It is believed that 40% of adults do not currently have a Will.

Individuals may not have a Will for many reasons; a few include:

  1. Fear of tempting fate (although statistically speaking, there is no evidence of correlation between writing a Will and premature death);
  2. Believing you won’t need one;
  3. Reluctance to incur the legal cost that comes with instructing a solicitor; or
  4. Simply not getting round to it.

There are also those individuals who opt to write a Will themselves. Although this may seem to be a cheaper option, this could be as risky as having no Will at all, and might even result in a worse situation than having no Will at all.

Even in the most straightforward cases, a DIY Will still carries the risk of being rendered invalid.  If instead you instruct a solicitor, they will ensure that all legal requirements of a Will are adhered to and you will there avoid pitfalls as signing and witnessing the Will incorrectly.  The rules surrounding execution of Wills are not as straightforward as you may think.

By way of illustration, below are two examples of recent cases that Parker Bullen LLP have dealt with where there was a DIY Will.

Client A

Client A’s DIY Will left a cash legacy in favour of her brother.  However, since her brother’s wife acted as a witness to Client A’s signature, Client A’s gift to her brother was invalid.

Client B

Client B signed her Will and her grandson then took it to a neighbour who signed the Will as a witness.  Client B’s Will left her estate to one of her children since she did not have a good relationship with her other child who was excluded from her Will.  Because the Will was not signed and witnessed correctly it was invalid.  The Intestacy Rules therefore came into play and determined who benefitted from her estate which was divided equally between her two children.  This was not the result that Client B had wanted.  Therefore, the costs in dealing with resolving the contentious aspects were also far in excess of what the Will would have cost if it had been prepared by a solicitor initially.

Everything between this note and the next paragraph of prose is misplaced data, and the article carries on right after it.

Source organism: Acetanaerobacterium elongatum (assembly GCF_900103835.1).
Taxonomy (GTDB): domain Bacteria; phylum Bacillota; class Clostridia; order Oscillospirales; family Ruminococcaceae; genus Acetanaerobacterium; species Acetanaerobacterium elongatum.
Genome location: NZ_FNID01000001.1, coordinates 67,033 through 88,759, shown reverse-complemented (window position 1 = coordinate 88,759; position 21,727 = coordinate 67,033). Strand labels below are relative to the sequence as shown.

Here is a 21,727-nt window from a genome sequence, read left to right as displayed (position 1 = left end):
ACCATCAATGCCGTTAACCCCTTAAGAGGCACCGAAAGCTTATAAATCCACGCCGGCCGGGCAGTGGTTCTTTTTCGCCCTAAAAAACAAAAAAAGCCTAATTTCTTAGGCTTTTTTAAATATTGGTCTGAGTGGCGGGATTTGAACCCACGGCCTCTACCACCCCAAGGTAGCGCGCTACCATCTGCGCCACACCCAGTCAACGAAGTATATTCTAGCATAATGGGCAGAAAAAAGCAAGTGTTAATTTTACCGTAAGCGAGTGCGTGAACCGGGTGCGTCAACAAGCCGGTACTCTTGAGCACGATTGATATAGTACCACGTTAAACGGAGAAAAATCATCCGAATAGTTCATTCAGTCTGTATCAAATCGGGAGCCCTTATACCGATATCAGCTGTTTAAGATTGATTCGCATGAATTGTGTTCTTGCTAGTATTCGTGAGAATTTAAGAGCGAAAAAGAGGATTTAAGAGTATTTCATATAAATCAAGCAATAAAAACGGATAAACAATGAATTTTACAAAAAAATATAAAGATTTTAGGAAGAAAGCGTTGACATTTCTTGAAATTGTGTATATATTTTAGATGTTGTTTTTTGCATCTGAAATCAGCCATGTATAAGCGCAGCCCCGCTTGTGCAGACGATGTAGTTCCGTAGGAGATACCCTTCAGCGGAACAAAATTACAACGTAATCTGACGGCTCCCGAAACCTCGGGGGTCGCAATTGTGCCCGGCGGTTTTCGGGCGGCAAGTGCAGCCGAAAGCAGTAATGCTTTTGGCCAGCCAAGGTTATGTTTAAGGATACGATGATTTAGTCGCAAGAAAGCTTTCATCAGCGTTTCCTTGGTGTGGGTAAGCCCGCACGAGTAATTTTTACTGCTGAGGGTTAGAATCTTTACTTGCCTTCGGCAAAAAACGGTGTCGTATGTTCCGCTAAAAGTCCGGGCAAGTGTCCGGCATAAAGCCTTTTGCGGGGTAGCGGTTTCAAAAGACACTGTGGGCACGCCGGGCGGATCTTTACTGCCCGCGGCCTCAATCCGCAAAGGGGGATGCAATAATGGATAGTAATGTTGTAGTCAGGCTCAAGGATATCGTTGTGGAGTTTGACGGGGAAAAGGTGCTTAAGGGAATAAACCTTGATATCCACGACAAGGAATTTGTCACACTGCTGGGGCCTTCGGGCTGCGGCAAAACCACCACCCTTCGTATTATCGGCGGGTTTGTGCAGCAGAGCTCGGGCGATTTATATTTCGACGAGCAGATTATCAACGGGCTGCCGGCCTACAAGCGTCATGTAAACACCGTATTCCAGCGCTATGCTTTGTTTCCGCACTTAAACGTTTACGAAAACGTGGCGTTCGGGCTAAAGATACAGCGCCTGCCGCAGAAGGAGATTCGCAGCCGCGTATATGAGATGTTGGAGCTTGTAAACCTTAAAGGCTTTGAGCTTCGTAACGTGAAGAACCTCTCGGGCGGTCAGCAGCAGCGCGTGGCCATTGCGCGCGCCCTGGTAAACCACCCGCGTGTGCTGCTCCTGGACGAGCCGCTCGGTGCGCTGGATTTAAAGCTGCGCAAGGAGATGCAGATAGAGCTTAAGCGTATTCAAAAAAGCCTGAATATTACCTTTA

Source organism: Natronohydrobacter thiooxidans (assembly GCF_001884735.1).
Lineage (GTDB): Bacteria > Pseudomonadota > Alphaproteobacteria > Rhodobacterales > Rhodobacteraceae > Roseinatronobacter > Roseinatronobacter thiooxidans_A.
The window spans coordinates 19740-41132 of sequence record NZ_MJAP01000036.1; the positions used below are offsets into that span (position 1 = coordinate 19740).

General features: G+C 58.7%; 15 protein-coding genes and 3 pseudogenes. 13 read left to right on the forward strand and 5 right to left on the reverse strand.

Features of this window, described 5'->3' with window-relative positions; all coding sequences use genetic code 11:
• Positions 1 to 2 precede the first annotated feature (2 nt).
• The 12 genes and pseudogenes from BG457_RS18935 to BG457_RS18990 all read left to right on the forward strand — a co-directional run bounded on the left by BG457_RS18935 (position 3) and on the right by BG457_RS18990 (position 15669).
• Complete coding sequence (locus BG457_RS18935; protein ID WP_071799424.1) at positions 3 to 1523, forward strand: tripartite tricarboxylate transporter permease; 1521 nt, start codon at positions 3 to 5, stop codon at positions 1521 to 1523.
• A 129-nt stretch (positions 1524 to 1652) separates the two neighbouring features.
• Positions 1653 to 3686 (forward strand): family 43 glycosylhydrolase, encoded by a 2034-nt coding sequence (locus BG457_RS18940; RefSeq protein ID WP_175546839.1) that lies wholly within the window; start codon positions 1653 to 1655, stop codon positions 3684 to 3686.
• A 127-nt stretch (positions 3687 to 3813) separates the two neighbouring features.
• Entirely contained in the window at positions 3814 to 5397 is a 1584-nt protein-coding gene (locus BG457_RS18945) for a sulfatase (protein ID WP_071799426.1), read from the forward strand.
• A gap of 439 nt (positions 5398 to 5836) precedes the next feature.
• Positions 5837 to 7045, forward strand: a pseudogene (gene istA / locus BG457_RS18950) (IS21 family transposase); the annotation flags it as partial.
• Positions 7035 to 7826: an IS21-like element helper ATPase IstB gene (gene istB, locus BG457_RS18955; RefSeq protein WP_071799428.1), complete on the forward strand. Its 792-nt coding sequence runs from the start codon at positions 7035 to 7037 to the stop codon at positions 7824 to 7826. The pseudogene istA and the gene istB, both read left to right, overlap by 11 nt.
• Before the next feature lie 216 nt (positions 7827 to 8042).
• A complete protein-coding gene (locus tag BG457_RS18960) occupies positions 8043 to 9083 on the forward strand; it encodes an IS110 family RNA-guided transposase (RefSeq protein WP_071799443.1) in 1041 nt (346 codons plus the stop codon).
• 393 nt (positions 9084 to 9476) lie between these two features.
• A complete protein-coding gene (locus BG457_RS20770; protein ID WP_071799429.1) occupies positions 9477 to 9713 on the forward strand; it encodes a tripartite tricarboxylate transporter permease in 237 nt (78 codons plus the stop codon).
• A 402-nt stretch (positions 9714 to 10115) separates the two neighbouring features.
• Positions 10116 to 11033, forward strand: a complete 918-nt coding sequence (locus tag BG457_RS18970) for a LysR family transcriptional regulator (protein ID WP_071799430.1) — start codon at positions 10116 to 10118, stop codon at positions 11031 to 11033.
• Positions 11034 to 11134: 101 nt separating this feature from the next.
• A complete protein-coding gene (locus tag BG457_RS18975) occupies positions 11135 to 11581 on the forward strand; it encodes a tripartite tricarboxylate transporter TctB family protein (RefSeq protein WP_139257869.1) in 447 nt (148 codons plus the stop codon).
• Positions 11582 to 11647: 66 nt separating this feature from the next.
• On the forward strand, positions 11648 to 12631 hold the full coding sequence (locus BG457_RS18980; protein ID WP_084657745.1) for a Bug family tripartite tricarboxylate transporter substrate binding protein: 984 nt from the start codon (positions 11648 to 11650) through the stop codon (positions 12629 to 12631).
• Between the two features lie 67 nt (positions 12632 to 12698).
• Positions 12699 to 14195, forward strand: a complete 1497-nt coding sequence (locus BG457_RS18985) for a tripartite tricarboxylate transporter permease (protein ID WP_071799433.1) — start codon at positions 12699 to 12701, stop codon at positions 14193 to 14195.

Where there is no valid Will in place upon death, the Intestacy Rules will decide how assets are dealt with. It is particularly important to avoid this eventuality in the following instances:

  • Couples who have just bought a property together but are not married or in a civil partnership.  In those circumstances, the lack of a Will means the survivor will not have a claim to the estate of their deceased partner under the intestacy rules if they have not yet lived in the house for 2 years.
  • Those with young children should have Wills in order to stipulate whom they wish to act as Testamentary Guardians to look after the children if anything were to happen to them, rather than leaving this entirely to the Court.

It is also of vital importance to review your Will when your circumstances change.  More specifically, getting married will revoke your Will, and getting divorced will alter your Will significantly.

At Parker Bullen LLP, our Private Client team has a wealth of expertise in all areas of Will writing.  With growing teams in both Salisbury and Andover, we are able to offer a friendly Will writing service with Inheritance Tax advice where necessary.  To make an enquiry, please call us on 01722 412000.

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